In addition to less export reliance, Beijing aims to rebalance from over-investment to consumption growth for domestic demand. This would promote imports of consumer goods and services rather than imports of intermediate goods for processing. Excluding tourism, which accounted for 56% of services imports in 1Q2018, China’s trade in other services industries does not yet reflect real progress in internal rebalancing. Services Trade Openness shows China’s fastest-growing deficit is in transportation services, which is related to logistics and merchandise trade facilitation, while key consumer- and services-oriented industries, including financial and insurance services, have seen basically no change in the quarterly trade balance over the past year. The most positive change was a record-high royalties deficit of -$7.7 billion in 1Q2018, which suggests more payments for foreign intellectual property.
Real structural reform in China will change the nature of China’s trade, and we watch two related indicators for that in Structural Change in Goods Trade. Processing trade imports continue to fall as a share of imports, though they are flat as a share of exports. In simple terms, this means China is importing more goods for final consumption but making less progress in shifting to higher-value exports.
Trade and Overcapacity shows net exports of six overcapacity products have fallen since 2016. This reflects a number of policy efforts and is a positive development: indeed, the interplay of overcapacity and disruptive exports was a main reason for foreign trade policy alarm bells; thus, this pattern deserves careful attention to see how lasting it will be. That said, product patterns turned in different directions in the first quarter, with net exports of chemical and paper falling below 2011 levels, while coke used for steelmaking and aluminum products rebounded compared to the previous quarter.
Exchange Rate Fluctuation shows the RMB continued appreciating in 1Q2018 amid bouts of U.S. dollar weakness early in the year, while China’s central bank intervened during periods of U.S. dollar strength to prevent depreciation. We found no evidence of China using currency as a trade dispute tool but expect the RMB to fluctuate in the months ahead. Fundamentally, the combination of rising U.S. interest rates and falling domestic rates, which incentivizes capital to leave China, point to additional RMB depreciation; cynical observers might interpret this as trade war skirmishing by other means. Though not explicitly trade related, introducing more market-driven flexibility and backing away from intervention in exchange rate management are among the central bank’s priorities. In June-July, after our review period for this Dashboard edition, the RMB depreciated by more than 6% against the U.S. dollar amid bilateral trade tension. Market participants viewed the move as a warranted adjustment against U.S. dollar strength, suggesting a positive reform development.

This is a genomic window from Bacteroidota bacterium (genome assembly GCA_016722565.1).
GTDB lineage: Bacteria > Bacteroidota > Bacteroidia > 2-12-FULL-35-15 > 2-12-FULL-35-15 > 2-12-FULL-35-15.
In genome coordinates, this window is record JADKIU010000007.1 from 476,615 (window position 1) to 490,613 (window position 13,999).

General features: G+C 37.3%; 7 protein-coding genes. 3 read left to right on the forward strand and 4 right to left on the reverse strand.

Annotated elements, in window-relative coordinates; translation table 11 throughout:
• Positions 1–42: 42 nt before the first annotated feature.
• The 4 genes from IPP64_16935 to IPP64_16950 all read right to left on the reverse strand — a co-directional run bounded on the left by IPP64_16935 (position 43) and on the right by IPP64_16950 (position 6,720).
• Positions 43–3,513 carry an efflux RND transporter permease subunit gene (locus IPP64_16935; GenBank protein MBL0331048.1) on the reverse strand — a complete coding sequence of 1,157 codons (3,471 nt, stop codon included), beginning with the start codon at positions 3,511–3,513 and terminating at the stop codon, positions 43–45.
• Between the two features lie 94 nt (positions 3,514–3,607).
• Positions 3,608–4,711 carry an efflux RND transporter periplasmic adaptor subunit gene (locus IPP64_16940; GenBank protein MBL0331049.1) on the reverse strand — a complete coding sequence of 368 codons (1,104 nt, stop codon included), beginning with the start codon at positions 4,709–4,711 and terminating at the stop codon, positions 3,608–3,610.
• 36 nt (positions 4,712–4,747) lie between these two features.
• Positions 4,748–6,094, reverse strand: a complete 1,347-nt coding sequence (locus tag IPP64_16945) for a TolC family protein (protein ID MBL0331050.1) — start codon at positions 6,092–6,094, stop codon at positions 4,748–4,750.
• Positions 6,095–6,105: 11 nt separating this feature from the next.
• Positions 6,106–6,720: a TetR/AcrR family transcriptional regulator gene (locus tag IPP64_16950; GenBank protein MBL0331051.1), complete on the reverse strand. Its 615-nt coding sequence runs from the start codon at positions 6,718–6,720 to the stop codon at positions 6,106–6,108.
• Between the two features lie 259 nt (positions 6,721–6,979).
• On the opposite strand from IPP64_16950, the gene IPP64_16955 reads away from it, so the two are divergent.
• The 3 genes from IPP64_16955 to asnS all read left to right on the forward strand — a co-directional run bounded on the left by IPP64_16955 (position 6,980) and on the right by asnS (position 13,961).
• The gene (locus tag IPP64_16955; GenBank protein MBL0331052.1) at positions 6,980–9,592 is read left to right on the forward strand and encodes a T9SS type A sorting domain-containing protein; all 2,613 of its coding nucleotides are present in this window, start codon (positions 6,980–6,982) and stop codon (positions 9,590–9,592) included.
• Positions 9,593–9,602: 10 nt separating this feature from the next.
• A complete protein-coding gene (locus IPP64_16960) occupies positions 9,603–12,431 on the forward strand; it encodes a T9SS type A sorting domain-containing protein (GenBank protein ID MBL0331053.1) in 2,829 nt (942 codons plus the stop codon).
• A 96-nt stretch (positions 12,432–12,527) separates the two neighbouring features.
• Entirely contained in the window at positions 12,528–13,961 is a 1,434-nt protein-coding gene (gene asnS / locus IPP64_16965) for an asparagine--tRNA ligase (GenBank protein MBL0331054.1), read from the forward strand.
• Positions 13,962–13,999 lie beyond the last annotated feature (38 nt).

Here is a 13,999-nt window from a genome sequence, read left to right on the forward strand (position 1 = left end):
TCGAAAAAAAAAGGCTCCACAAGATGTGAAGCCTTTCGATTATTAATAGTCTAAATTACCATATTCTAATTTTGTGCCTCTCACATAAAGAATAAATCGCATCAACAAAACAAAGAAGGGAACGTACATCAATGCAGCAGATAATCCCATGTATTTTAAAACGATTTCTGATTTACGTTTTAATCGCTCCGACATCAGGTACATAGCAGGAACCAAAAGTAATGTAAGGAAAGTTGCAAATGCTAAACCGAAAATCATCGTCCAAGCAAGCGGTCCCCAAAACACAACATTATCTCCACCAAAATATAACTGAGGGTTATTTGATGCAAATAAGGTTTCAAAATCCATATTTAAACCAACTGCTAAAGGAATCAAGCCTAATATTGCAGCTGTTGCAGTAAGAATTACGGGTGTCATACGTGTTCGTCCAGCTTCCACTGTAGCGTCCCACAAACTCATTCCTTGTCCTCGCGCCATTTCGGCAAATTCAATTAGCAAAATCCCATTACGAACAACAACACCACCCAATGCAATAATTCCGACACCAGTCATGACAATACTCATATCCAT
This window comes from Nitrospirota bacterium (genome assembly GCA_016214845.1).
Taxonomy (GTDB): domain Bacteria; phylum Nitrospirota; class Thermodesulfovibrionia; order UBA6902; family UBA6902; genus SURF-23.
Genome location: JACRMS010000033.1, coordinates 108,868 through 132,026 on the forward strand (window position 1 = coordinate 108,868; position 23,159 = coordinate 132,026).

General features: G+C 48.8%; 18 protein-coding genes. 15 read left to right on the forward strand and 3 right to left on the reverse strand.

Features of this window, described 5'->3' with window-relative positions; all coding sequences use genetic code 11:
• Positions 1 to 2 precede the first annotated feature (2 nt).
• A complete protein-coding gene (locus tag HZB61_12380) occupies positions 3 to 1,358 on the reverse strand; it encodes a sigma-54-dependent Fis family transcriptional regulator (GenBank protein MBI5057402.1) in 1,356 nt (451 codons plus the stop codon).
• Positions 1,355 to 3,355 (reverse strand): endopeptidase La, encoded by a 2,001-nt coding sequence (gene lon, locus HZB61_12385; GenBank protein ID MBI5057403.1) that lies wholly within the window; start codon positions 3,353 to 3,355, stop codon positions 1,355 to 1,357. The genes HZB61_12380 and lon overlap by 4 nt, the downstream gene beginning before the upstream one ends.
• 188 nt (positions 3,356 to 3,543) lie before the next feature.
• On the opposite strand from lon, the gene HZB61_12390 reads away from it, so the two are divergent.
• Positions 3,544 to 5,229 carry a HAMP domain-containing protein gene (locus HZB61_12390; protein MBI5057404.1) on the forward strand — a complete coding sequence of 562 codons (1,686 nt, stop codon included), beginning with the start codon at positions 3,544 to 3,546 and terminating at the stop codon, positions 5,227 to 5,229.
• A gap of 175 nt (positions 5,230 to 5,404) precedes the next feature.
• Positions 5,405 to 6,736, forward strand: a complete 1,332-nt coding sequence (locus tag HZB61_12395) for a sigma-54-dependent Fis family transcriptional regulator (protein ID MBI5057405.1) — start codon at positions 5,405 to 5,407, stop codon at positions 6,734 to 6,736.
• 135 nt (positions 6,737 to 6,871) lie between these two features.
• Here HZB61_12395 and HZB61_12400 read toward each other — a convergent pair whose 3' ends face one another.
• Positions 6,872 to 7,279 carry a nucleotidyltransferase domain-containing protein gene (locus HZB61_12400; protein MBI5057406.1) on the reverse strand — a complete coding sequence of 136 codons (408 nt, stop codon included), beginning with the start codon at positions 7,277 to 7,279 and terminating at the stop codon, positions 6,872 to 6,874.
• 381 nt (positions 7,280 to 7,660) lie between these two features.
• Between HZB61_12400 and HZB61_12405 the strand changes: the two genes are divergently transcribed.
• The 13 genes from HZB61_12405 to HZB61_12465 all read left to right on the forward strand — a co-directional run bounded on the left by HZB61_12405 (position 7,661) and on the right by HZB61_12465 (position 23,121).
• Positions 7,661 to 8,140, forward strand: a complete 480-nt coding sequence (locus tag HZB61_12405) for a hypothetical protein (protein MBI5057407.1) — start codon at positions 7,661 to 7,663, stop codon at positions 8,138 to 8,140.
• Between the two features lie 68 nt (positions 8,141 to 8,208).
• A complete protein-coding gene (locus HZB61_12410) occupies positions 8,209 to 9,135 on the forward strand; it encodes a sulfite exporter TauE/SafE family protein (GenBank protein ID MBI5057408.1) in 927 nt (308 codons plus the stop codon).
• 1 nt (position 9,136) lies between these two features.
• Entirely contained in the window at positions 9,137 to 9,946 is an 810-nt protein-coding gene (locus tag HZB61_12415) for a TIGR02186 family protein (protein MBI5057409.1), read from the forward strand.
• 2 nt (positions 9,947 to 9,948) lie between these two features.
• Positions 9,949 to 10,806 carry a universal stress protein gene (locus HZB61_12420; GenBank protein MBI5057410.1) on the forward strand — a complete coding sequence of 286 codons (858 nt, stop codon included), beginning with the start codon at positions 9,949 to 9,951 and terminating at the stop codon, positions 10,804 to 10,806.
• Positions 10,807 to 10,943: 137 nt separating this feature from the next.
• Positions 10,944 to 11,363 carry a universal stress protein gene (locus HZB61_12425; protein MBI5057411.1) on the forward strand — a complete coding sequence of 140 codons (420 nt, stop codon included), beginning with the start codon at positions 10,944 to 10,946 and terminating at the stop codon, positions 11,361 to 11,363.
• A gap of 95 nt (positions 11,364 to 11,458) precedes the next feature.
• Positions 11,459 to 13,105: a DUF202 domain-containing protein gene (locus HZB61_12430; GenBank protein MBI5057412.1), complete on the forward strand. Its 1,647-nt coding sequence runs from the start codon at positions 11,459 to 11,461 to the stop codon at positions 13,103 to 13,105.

With fewer off ramps for de-escalation than in previous rounds of negotiation, if Beijing does intend to retaliate against additional U.S. tariffs, it would inevitably be asymmetrical, as China does not import enough merchandise from the United States.
Policy developments in the first half of 2018 were generally supportive of consumption growth and more open trade. Both ongoing liberalization measures and new responses to external trade pressure were evident.
China has been making slow but steady progress on liberalizing tariff rates consistent with its reform pledges in recent years. International pressure appears to have accelerated the time line for implementation in the first quarter. Following trade talks with the United States in May, Beijing announced tariff cuts to 15% from 25% for imported cars and to a uniform 6% from 6%–25% for auto parts, taking effect July 1. While directionally positive, auto tariff cuts are unlikely to have a significant impact because imports are a small part of China’s domestic market outside of luxury cars. The reduction of duties on auto parts is potentially more significant and will likely improve our indicators in future quarters.
Beijing focused piecemeal trade liberalization on pharmaceuticals this year as well. Effective May 1, the State Council abolished the 3%–6% import tariffs on medicines, including penicillin and other antibiotics, insulin, hormones, and others including anticancer drugs.
The Finance Ministry announced a new round of consumer goods tariff cuts on May 31, the third round since a 2015 decision to do so. The new rates, which go into effect on July 1, cover nearly 1,500 products – far more than the 187 products for which import duties were reduced starting in December 2017 – and reduce the average most-favored nation (MFN) tariff rate to 6.9% from 15.7%. Products covered include apparel and footwear, home appliances including refrigerators and washing machines, cosmetics and skincare products, and processed foods. The announcement was made only days after the White House announced details on tariff and investment actions against China resulting from the Section 301 investigation underway since mid-2017 into China’s intellectual property and forced technology transfer practices.